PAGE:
Aug 14, 2014 Music
If there’s any comparable artist plying her wares on the world stage, it’s St Vincent, whose clever post-modernism (clipped funk, loads of irony) has bought her the patronage and admiration of comparable older figures like former Talking Head David Byrne. But Kimbra is 12 years younger than St Vincent, and a lot less worldly wise.
Kimbra’s 2011 debut, Vows, was too clinical and airbrushed and Pro-tooled and just too damn clever-clever for its own good. Nothing wrong with clever, but the cleverness behind the best pop is invisible, a trace compound buried within and behind the lustre of a spiffy tune and a hot performance. Three years on, The Golden Echo is a vastly different, and vastly better, proposition.
While Vows played around with the kind of artful layering and oddball conjunctions Bjork loves so much, on The Golden Echo she’s become a wacky soul seductress whose Jill Scott-on-helium vocals and smooth, Stevie Wonder-style jazz/funk stylings could pass her off as African American.
That Scott-like intimate coo is showcased on ballads like “Love In High Places” and “Nobody But You”, but on balance it’s the eccentric yet sophisticated late ‘80s and early ‘90s phase of Prince that acts as the obvious catalyst for her explorations. The Prince moves are there on the first single “90s Music”, “Rescue Him” and especially “Madhouse”, an enjoyably wiggly jazz/funk hybrid that just happens to share its name with a jazz/funk group Prince produced on his Paisley Park label.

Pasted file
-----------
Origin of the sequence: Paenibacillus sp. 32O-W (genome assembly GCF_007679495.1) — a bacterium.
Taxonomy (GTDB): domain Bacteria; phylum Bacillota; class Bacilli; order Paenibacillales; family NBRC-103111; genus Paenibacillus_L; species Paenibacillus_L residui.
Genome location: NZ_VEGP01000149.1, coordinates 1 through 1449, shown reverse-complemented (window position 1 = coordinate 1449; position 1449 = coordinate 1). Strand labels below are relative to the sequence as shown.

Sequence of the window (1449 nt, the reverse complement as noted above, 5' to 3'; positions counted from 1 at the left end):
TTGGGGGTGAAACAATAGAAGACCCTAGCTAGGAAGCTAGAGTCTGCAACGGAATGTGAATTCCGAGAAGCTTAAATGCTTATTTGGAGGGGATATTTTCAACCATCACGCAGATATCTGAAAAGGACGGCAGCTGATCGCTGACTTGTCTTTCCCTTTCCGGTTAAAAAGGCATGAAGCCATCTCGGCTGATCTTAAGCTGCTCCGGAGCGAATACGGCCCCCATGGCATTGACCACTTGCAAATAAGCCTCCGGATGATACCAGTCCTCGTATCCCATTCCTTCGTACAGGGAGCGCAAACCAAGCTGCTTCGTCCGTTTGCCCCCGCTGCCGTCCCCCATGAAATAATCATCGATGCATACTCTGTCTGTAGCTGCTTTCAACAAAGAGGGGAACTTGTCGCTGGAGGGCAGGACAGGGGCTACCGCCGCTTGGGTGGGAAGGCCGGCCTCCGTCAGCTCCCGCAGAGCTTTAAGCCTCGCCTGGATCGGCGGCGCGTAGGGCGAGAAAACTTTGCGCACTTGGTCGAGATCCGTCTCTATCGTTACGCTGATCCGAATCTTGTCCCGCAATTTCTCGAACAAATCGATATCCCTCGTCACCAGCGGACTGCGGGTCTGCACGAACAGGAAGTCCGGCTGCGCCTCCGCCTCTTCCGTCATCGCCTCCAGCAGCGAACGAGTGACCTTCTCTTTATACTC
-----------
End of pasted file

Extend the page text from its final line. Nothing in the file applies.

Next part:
My favourite is “Carolina”, a deliciously delirious ode to the US State (presumably) that somehow manages to be both insane and joyous, and jukebox worthy.
If there’s a problem, it’s that her aptitude and creative energy still exceeds her originality by a considerable margin. It would be a crying shame if all she was remembered for was that bracing chorus of Gotye’s “Somebody That I Used To Know”, the life sucked out of her development by an unrepeatable early peak. That’s a problem her hero, Prince, never had. Who remembers his first few albums, where he got to slowly develop a formula that was ready for mass public consumption only with that lucky fifth platter, 1999?